Pictured in image above (L-R): Tracie Driscoll (SFFS), Agatina Russo (Wellways) and Jenny Elvey (SFFS) socially distanced outside the Shepparton PARC in February 2021.
FCVic is delighted to have received approval from the Victorian Government to proceed with our pilot trial ‘On Track with My Money’. The pilot is part of our Mental Health project, funded within the Victorian Government’s COVID-19 response. It explores the super-additive potential of financial counselling when integrated within mental health support systems.
We are keen to gain from the synergies available by working across the FCVic projects portfolio. Accordingly, FCVic proposed that this pilot trial should also explore the needs of carers who are also engaged with the mental health support system. The Victorian Government has approved this complementary exploration of the needs of both carers and the person they care for within our trial, drawing from FCVic’s Carers project.
‘On Track with My Money’ is based in Shepparton. Shepparton Family and Financial Services will work in a deeply integrated way with the mental health supports delivered by Wellways, in collaboration with Goulburn Valley Health. We are grateful for the generosity of both services in helping to develop the trial proposal and establishing a strong basis for working together.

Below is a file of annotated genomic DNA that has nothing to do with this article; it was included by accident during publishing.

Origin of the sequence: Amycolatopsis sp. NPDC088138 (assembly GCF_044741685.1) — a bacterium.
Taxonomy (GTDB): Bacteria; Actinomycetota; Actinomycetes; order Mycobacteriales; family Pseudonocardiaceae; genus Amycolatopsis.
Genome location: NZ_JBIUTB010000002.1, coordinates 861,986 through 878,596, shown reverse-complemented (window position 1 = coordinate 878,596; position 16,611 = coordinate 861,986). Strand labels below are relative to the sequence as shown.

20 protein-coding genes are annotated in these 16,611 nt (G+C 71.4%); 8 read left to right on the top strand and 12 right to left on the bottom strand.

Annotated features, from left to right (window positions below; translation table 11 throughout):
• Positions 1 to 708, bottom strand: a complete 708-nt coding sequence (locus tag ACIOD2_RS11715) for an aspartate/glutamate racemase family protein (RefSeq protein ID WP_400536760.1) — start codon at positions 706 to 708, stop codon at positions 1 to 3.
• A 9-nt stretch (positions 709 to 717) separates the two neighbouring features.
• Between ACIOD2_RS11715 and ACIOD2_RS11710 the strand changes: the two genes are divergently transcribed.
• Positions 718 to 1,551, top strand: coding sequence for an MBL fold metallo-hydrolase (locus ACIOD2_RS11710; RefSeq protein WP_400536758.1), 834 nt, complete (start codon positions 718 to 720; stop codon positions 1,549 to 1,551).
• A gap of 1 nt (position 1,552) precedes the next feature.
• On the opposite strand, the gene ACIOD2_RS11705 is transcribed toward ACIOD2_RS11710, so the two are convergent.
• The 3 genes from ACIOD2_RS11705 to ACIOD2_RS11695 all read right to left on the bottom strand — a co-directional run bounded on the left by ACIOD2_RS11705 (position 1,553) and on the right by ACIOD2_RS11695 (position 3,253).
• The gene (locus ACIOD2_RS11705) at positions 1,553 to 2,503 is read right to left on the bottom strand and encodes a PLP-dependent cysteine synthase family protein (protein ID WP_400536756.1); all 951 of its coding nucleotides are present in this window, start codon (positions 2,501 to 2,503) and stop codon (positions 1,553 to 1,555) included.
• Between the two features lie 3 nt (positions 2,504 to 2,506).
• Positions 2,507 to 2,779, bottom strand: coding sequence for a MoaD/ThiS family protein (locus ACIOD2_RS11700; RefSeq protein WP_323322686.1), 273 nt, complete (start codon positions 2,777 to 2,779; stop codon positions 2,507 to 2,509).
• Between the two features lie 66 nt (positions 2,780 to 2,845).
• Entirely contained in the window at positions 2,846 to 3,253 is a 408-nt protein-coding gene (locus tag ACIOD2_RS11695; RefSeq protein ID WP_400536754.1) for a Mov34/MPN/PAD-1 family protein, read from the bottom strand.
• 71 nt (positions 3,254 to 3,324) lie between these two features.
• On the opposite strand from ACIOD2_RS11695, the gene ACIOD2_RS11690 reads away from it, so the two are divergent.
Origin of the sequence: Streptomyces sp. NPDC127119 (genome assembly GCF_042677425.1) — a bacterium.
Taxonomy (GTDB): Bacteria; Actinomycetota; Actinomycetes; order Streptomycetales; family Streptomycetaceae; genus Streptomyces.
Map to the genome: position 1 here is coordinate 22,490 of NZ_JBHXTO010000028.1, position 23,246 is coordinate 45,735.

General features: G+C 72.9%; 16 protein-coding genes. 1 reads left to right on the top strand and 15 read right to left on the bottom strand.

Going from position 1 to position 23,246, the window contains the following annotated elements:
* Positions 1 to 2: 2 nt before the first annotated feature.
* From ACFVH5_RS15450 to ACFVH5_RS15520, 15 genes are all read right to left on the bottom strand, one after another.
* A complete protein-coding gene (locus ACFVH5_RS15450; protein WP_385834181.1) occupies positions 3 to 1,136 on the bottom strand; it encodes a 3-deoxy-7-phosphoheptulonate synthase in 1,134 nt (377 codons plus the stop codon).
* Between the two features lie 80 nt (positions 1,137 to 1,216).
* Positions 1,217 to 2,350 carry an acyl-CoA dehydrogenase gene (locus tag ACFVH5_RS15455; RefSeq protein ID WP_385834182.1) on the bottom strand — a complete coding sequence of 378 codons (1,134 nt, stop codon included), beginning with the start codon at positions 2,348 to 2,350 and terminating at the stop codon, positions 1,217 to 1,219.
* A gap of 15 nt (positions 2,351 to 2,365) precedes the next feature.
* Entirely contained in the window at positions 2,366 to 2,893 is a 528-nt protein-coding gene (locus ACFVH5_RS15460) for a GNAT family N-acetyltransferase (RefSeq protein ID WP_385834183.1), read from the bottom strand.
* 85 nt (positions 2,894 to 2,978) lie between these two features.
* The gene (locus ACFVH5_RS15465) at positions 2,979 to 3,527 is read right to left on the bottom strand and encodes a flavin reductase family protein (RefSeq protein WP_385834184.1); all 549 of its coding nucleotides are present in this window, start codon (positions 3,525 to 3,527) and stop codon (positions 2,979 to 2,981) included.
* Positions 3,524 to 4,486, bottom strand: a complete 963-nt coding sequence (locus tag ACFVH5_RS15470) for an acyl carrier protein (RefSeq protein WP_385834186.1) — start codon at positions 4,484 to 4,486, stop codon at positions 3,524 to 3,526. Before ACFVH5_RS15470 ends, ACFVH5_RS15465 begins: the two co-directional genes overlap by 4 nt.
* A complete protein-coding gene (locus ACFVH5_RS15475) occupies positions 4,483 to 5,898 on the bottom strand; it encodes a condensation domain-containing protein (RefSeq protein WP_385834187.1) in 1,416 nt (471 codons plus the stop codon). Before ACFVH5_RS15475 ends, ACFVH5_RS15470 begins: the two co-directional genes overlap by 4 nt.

While the comorbidity of financial distress and mental health is recognised, supports for dealing with each aspect are often fragmented. People experiencing mental health challenges may be referred for financial counselling, or vice versa, yet scope remains for more in-depth co-working between mental health supports and financial counsellors. Further, for a person wishing to “work towards their self-defined recovery” there may be many points over time and across the service system where collaborative supports can help.
In addition, the role and perspective of the person’s carer/s can be overlooked. Carers also experience financial difficulties that may be quite complex and interwoven with the financial issues of the person they care for. As for anyone, these financial stresses may affect the carer’s mental wellbeing and impact on their capacity to undertake their caring role. Providing explicit attention to carers’ needs in a ‘twinned’ model where both the carer and the person they care for receive support from their own, dedicated financial counsellor, may help maximise the potential for both parties to achieve a stable and ongoing recovery relationship.
For more information, please contact Dr Suzy Goldsmith: [email protected]
 Victorian Department of Health (2011) Framework for recovery-oriented practice. State Government of Victoria, August 2011.